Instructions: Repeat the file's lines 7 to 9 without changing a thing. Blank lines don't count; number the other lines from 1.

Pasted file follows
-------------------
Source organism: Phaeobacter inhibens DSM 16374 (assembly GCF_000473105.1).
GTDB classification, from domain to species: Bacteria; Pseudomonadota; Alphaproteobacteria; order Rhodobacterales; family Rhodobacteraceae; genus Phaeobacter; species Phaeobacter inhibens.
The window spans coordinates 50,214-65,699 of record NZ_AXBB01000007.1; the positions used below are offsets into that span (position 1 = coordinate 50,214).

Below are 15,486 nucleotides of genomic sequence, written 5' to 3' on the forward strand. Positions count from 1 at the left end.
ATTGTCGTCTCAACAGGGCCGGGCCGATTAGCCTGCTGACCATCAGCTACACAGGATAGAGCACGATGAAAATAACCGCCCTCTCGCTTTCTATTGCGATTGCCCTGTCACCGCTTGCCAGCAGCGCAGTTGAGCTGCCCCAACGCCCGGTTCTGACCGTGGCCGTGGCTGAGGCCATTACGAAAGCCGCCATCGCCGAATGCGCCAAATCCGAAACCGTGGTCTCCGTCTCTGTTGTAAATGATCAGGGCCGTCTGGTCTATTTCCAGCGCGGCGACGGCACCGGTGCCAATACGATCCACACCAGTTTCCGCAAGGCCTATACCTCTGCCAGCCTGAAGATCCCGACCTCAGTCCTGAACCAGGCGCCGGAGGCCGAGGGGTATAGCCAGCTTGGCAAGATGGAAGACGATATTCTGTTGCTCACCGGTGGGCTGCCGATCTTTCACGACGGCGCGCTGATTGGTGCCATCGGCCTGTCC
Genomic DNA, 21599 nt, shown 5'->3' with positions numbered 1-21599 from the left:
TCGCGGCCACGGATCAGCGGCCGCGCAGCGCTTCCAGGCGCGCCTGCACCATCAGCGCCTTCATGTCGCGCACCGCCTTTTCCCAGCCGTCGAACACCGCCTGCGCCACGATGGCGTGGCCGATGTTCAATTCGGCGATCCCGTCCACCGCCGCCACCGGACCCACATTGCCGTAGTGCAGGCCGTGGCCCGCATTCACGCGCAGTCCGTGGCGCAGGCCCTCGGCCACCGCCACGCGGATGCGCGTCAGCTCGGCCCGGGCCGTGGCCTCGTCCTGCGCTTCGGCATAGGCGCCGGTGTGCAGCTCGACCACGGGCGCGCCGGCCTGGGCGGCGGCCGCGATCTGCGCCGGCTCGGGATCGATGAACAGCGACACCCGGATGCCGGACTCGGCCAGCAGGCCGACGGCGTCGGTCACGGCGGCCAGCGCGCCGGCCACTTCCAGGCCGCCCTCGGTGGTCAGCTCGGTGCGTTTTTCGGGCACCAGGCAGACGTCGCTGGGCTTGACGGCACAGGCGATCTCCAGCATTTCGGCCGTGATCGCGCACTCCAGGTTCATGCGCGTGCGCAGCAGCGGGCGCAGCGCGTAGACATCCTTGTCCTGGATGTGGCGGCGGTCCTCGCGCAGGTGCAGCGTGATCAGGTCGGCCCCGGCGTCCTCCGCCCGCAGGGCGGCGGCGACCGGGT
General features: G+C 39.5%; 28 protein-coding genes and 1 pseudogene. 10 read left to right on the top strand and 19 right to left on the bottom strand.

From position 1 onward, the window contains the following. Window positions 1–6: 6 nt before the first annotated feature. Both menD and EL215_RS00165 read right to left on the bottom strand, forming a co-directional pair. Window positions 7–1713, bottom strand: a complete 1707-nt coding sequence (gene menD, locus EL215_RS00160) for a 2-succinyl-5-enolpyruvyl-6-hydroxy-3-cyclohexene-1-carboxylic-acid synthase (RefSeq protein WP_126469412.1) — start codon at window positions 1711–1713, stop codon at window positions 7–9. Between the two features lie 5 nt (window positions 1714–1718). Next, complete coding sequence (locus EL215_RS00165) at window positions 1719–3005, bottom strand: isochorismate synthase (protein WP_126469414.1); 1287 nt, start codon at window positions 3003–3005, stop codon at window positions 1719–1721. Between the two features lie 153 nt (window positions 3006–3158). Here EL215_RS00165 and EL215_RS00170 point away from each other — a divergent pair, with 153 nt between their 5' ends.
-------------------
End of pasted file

TCGCGGCCACGGATCAGCGGCCGCGCAGCGCTTCCAGGCGCGCCTGCACCATCAGCGCCTTCATGTCGCGCACCGCCTTTTCCCAGCCGTCGAACACCGCCTGCGCCACGATGGCGTGGCCGATGTTCAATTCGGCGATCCCGTCCACCGCCGCCACCGGACCCACATTGCCGTAGTGCAGGCCGTGGCCCGCATTCACGCGCAGTCCGTGGCGCAGGCCCTCGGCCACCGCCACGCGGATGCGCGTCAGCTCGGCCCGGGCCGTGGCCTCGTCCTGCGCTTCGGCATAGGCGCCGGTGTGCAGCTCGACCACGGGCGCGCCGGCCTGGGCGGCGGCCGCGATCTGCGCCGGCTCGGGATCGATGAACAGCGACACCCGGATGCCGGACTCGGCCAGCAGGCCGACGGCGTCGGTCACGGCGGCCAGCGCGCCGGCCACTTCCAGGCCGCCCTCGGTGGTCAGCTCGGTGCGTTTTTCGGGCACCAGGCAGACGTCGCTGGGCTTGACGGCACAGGCGATCTCCAGCATTTCGGCCGTGATCGCGCACTCCAGGTTCATGCGCGTGCGCAGCAGCGGGCGCAGCGCGTAGACATCCTTGTCCTGGATGTGGCGGCGGTCCTCGCGCAGGTGCAGCGTGATCAGGTCGGCCCCGGCGTCCTCCGCCCGCAGGGCGGCGGCGACCGGGT
General features: G+C 39.5%; 28 protein-coding genes and 1 pseudogene. 10 read left to right on the top strand and 19 right to left on the bottom strand.

From position 1 onward, the window contains the following. Window positions 1–6: 6 nt before the first annotated feature. Both menD and EL215_RS00165 read right to left on the bottom strand, forming a co-directional pair. Window positions 7–1713, bottom strand: a complete 1707-nt coding sequence (gene menD, locus EL215_RS00160) for a 2-succinyl-5-enolpyruvyl-6-hydroxy-3-cyclohexene-1-carboxylic-acid synthase (RefSeq protein WP_126469412.1) — start codon at window positions 1711–1713, stop codon at window positions 7–9. Between the two features lie 5 nt (window positions 1714–1718). Next, complete coding sequence (locus EL215_RS00165) at window positions 1719–3005, bottom strand: isochorismate synthase (protein WP_126469414.1); 1287 nt, start codon at window positions 3003–3005, stop codon at window positions 1719–1721. Between the two features lie 153 nt (window positions 3006–3158). Here EL215_RS00165 and EL215_RS00170 point away from each other — a divergent pair, with 153 nt between their 5' ends.